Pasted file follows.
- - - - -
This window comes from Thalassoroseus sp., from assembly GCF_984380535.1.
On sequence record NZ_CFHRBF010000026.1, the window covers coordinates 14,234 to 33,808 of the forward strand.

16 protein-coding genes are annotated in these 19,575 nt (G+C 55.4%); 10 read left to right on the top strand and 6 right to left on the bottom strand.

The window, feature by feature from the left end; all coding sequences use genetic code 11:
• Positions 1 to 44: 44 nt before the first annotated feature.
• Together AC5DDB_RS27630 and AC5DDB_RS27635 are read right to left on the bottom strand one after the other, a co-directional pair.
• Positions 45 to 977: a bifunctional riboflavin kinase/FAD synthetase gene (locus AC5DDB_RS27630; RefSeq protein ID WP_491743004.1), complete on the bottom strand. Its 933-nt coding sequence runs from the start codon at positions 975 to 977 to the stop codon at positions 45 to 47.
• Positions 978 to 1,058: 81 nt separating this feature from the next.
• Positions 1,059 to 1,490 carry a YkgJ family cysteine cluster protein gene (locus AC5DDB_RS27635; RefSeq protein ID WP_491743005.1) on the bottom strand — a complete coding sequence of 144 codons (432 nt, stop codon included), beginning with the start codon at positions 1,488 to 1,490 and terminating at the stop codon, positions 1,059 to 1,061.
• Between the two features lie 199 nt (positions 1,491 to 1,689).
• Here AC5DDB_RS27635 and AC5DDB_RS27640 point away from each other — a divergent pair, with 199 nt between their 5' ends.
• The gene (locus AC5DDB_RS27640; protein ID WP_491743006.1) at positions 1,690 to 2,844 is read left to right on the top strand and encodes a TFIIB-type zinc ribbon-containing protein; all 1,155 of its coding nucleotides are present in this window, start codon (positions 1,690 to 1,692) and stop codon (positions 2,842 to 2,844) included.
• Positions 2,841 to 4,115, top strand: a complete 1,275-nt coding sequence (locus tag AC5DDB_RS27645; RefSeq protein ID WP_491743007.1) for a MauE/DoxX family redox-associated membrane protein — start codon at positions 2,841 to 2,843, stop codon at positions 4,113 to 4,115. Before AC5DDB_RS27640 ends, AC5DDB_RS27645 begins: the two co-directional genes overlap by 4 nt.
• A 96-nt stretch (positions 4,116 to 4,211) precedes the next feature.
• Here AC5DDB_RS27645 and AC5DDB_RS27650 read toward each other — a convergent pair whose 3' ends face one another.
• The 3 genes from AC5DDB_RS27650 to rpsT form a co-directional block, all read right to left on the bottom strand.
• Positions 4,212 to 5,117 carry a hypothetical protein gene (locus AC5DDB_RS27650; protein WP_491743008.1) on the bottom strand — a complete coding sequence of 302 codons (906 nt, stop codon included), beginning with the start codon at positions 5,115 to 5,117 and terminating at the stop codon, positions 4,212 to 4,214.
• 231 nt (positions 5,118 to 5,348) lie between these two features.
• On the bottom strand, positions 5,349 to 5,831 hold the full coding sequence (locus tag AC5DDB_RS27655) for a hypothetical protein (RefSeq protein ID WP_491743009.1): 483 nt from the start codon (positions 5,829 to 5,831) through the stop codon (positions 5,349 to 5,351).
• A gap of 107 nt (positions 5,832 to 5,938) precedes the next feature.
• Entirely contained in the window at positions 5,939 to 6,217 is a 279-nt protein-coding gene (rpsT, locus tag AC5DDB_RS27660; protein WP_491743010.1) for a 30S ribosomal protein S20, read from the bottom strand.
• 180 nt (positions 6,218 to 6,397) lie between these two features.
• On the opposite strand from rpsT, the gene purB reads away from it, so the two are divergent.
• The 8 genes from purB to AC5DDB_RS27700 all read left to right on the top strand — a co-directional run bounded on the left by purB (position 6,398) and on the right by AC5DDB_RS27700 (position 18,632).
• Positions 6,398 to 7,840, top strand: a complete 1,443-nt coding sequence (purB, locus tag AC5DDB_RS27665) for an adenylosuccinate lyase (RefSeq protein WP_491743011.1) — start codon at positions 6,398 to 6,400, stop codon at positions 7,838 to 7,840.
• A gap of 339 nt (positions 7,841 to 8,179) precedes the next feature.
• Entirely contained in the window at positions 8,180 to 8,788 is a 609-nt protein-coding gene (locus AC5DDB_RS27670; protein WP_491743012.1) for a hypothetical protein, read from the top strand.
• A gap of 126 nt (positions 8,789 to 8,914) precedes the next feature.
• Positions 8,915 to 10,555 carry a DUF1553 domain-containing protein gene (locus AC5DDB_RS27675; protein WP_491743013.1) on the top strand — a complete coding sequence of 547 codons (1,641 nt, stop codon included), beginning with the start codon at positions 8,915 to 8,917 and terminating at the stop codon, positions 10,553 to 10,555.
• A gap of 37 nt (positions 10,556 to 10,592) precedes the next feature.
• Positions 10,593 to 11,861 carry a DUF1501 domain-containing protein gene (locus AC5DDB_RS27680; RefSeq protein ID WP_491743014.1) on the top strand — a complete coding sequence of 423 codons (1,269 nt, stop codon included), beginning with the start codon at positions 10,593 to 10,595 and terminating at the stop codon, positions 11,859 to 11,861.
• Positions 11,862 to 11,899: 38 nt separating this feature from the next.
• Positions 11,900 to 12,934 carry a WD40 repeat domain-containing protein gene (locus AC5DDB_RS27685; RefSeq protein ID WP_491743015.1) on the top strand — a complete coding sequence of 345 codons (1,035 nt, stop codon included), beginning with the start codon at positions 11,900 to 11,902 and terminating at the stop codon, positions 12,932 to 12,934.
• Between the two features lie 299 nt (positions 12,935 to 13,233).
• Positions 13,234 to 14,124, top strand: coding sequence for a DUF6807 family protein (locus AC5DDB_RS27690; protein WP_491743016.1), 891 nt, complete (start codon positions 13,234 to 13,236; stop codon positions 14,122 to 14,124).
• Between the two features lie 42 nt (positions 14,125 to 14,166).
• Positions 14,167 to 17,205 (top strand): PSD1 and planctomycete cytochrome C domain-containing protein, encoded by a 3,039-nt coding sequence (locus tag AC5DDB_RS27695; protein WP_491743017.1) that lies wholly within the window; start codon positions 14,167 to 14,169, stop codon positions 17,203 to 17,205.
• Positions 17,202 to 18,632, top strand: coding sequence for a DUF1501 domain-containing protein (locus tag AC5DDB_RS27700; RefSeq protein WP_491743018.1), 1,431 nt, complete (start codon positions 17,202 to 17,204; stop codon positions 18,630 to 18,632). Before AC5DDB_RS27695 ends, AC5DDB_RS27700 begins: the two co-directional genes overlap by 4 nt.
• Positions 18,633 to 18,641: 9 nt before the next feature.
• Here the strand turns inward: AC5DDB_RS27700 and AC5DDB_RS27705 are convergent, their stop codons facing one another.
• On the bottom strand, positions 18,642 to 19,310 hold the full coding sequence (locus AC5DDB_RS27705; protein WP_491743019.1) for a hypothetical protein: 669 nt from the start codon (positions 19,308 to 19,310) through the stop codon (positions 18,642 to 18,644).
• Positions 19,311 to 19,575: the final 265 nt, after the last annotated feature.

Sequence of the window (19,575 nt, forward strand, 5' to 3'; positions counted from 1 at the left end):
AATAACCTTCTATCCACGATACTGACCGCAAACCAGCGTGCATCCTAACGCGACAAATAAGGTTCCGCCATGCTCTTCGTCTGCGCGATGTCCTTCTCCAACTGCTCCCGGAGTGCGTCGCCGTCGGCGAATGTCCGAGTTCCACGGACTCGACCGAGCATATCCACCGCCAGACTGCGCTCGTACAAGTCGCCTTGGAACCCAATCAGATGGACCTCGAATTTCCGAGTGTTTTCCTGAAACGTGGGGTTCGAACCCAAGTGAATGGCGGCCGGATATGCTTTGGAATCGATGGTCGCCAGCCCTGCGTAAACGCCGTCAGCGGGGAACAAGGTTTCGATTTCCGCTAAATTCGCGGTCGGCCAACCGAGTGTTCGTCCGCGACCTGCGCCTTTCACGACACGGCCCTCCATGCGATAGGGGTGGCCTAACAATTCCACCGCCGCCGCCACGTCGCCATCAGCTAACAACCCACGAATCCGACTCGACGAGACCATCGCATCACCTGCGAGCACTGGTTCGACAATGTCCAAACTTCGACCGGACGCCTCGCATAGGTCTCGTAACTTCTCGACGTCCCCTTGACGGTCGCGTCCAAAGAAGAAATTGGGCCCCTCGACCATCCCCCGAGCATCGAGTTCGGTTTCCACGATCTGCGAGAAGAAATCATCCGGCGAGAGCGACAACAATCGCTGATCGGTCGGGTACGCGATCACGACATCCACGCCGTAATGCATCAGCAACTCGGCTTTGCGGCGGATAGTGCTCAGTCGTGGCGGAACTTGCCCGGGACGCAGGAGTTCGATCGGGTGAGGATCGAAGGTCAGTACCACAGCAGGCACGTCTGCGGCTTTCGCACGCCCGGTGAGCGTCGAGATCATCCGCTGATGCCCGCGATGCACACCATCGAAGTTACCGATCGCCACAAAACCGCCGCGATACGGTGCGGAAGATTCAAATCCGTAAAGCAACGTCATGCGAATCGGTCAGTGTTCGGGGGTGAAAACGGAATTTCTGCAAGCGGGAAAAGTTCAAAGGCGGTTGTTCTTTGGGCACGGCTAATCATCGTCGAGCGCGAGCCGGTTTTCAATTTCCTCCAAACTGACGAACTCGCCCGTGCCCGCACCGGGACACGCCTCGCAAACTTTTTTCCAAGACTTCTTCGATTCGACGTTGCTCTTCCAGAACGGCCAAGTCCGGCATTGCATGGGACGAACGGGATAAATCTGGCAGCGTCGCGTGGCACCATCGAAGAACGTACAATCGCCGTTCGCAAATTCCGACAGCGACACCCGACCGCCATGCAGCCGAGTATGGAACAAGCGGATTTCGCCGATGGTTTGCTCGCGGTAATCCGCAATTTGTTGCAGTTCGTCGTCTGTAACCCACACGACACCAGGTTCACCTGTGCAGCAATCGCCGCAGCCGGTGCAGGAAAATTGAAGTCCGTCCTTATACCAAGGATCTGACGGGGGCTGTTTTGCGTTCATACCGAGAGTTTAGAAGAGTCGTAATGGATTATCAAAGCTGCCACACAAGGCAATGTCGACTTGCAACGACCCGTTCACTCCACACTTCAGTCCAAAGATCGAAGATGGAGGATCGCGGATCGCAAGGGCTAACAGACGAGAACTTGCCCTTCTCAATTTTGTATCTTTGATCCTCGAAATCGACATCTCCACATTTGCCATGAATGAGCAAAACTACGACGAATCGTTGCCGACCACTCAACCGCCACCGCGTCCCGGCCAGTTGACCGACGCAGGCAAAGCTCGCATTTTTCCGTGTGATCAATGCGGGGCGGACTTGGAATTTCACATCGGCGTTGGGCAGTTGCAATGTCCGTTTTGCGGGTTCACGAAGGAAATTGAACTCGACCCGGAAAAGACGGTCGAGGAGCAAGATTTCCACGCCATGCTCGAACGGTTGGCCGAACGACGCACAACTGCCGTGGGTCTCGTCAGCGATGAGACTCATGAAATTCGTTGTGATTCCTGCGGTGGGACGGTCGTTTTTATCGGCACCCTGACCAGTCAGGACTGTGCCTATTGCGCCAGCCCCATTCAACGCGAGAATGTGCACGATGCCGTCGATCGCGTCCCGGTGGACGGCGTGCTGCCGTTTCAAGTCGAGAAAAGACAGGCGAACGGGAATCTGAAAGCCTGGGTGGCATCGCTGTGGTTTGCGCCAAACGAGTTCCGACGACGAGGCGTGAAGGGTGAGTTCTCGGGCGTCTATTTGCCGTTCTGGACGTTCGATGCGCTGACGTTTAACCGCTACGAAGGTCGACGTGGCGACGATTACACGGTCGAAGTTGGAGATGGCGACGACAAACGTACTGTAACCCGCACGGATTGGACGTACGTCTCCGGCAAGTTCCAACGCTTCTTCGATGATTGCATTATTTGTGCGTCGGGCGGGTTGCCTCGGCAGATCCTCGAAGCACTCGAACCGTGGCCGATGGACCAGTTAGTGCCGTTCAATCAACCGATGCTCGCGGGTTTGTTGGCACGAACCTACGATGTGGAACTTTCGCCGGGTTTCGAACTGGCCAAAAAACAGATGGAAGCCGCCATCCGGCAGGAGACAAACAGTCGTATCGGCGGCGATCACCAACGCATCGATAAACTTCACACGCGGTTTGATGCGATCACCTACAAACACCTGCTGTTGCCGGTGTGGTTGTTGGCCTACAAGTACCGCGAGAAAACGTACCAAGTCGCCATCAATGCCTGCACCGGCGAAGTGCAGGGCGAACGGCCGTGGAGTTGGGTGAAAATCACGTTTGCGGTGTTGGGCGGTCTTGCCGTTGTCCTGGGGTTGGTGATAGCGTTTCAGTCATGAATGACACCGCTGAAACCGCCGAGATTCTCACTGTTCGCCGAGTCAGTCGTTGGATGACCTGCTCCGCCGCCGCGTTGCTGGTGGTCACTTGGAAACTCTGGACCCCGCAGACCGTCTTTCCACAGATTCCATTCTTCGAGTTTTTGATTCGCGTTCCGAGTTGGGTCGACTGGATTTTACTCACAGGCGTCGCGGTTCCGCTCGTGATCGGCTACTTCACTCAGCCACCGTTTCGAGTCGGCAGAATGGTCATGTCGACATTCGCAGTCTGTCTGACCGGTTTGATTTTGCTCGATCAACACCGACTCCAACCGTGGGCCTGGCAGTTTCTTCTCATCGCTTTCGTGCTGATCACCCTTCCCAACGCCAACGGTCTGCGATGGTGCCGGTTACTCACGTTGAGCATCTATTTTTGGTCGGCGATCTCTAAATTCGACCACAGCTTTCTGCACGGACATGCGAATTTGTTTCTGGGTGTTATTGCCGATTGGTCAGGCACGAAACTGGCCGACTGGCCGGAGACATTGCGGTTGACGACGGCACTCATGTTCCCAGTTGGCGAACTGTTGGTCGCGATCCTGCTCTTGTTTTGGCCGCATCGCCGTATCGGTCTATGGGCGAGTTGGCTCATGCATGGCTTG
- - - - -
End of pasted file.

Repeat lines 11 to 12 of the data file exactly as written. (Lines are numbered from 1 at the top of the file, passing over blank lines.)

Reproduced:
• Here AC5DDB_RS27635 and AC5DDB_RS27640 point away from each other — a divergent pair, with 199 nt between their 5' ends.
• The gene (locus AC5DDB_RS27640; protein ID WP_491743006.1) at positions 1,690 to 2,844 is read left to right on the top strand and encodes a TFIIB-type zinc ribbon-containing protein; all 1,155 of its coding nucleotides are present in this window, start codon (positions 1,690 to 1,692) and stop codon (positions 2,842 to 2,844) included.